During the 30 years of AIISF’s existence, it has restored and preserved the Immigration Station to capturing the rich and inspiring stories of those heroic individuals detained on the island. This anniversary year brings the launch of the IMMIGRANT VOICES INITIATIVE, which will focus on creating programming for youth in partnership with California State Parks to share our resources in classrooms statewide. As a board member, I am proud that through AIISF’s programs, we honor all immigrants who have played a critical role in the history of America, and we continue to honor their dreams and work to ensure their voices are heard. As this is an important fundraising year for the Immigration Station, I salute the backbone of the organization, the Board of Directors behind the scenes, who are Officers Buck Gee, Katherine Toy, Larry Low and Henry Der, together with board members Anne Chen, John Cu, Heather Fong, Rodney Fong, Michael Hardeman, Ming Hsu and Gerrye Wong.
In PALO ALTO..
Palo Alto Players opened their 83rd season with the groundbreaking musical, four time Tony winner, IN THE HEIGHTS at the Lucie Stern Theater in Palo Alto. The happy lively cast danced and sang their hearts out to the music of three generations, each pulsating with change, full of hope and dreams for success in this Dominican-American-flavored slice of the Big Apple, New York City. The local cast did themselves proud with rich toned voices, lively dance routines, and reflecting the atmosphere of the Washington Heights neighborhood sitting in the shadow of the George Washington Bridge. For convenience, easy access and parking ease besides good theater, join the peninsula audiences in its coming season. www.paplayers.org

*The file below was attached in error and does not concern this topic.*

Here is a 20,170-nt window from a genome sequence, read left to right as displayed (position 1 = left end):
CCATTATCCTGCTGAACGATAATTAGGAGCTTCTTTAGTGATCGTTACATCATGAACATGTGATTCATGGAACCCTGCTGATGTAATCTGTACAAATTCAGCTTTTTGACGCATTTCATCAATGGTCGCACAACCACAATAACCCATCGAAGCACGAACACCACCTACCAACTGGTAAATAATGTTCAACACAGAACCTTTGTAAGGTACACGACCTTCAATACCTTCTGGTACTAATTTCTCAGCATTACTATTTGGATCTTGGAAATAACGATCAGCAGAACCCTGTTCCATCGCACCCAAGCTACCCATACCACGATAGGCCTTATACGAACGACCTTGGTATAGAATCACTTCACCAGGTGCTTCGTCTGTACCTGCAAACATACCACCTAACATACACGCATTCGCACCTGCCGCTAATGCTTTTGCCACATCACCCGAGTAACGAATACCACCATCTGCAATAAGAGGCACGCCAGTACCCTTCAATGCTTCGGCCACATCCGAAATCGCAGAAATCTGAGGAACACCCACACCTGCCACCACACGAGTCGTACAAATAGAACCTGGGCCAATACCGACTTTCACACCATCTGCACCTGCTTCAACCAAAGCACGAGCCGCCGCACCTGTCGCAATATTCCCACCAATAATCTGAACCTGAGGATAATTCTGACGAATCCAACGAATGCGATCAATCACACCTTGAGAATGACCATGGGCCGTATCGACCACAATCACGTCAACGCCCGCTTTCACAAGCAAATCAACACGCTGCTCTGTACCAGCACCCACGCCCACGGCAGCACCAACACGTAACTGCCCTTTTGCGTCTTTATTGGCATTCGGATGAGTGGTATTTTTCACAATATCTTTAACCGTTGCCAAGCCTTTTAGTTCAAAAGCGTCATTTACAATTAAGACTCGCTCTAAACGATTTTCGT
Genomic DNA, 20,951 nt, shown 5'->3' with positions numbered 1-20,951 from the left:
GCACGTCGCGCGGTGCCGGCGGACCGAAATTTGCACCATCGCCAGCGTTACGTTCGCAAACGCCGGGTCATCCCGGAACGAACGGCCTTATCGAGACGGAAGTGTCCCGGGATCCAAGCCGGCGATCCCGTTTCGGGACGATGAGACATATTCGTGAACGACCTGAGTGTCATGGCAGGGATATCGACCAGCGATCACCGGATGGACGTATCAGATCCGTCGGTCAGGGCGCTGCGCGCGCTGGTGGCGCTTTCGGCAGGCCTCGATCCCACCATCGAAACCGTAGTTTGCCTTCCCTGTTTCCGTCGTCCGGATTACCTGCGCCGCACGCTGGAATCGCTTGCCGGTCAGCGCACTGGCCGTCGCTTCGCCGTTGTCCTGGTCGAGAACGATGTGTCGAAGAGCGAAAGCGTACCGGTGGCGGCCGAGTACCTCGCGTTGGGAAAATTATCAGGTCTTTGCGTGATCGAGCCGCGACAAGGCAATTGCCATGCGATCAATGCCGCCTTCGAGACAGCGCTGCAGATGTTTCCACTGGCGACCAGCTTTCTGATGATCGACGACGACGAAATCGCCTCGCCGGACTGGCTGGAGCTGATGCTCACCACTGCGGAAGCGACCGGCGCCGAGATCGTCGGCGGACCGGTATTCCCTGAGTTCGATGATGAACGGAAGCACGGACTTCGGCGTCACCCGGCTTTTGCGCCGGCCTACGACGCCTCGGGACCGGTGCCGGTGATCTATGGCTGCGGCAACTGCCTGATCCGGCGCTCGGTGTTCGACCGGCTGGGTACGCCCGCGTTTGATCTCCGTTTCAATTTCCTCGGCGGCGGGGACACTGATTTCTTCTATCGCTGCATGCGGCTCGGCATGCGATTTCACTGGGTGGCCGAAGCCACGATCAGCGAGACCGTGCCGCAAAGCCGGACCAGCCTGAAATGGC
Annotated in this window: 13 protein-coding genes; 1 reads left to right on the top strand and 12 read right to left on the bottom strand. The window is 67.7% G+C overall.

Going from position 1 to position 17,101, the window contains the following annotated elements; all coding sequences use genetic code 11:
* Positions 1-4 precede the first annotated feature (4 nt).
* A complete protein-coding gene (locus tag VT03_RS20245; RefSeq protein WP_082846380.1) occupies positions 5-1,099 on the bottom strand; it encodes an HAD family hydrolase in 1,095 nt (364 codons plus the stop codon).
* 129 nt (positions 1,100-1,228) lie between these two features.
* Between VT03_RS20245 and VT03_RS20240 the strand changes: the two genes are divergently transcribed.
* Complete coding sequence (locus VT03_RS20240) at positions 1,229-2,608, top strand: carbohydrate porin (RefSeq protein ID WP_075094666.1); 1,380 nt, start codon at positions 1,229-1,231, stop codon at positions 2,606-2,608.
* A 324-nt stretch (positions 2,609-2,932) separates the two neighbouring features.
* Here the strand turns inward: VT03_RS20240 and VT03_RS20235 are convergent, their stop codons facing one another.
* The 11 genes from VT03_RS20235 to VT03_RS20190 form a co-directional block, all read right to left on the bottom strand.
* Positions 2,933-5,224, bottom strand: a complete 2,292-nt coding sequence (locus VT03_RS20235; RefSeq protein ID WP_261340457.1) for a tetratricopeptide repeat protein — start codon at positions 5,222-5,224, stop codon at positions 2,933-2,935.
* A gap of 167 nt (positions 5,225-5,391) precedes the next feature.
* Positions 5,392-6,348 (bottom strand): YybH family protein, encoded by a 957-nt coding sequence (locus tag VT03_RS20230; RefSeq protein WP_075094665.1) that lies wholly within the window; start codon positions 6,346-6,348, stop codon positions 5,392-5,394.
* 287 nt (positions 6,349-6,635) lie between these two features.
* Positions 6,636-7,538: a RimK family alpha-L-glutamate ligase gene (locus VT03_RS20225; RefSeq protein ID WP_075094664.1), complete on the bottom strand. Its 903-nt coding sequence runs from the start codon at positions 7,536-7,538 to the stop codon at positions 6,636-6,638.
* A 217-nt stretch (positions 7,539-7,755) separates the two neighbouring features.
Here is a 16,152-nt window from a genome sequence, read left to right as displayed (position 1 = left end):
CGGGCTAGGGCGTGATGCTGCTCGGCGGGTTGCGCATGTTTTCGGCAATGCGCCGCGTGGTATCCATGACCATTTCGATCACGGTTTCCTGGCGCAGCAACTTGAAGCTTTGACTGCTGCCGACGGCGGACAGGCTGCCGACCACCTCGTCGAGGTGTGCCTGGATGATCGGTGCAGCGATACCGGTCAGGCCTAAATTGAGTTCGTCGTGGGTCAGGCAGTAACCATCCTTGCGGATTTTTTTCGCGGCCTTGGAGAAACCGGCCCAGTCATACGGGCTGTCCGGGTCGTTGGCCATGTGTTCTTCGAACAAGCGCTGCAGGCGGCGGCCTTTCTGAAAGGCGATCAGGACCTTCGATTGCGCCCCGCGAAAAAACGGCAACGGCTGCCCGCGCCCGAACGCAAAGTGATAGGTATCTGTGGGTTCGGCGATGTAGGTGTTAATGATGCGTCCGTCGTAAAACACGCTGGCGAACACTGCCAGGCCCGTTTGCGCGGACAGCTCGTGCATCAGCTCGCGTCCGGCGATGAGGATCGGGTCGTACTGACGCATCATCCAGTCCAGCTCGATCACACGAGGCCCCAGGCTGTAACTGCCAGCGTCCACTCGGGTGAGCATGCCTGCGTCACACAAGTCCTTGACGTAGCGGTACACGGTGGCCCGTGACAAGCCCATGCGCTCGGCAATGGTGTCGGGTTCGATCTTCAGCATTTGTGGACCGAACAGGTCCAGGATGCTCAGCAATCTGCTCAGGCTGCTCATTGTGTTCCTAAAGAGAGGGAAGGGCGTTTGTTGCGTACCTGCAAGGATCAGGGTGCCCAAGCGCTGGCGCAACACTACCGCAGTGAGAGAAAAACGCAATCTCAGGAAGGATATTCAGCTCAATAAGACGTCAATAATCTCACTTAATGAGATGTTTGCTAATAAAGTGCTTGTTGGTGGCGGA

In MOUNTAIN VIEW..
WARRIOR CLASS BY Kenneth Lin will be coming to Mountain View Center for the Performing Arts October 12-November 2 to many of us who look to the future for Asians to become more visible in government service. Son of Chinese immigrants, decorated vet and a charismatic speaker, congressional candidate Julius Lee is dubbed, “the Republican Obama”. When an unfortunate turn of events erupts when word of a youthful discretion threatens scandal, Lee discovers the dangerous intersection of politics and idealism – where many times never the twain will meet. Get your tickets now to see this Chinese American themed play by calling (650) 463-1960 or logging on to theatreworks.org.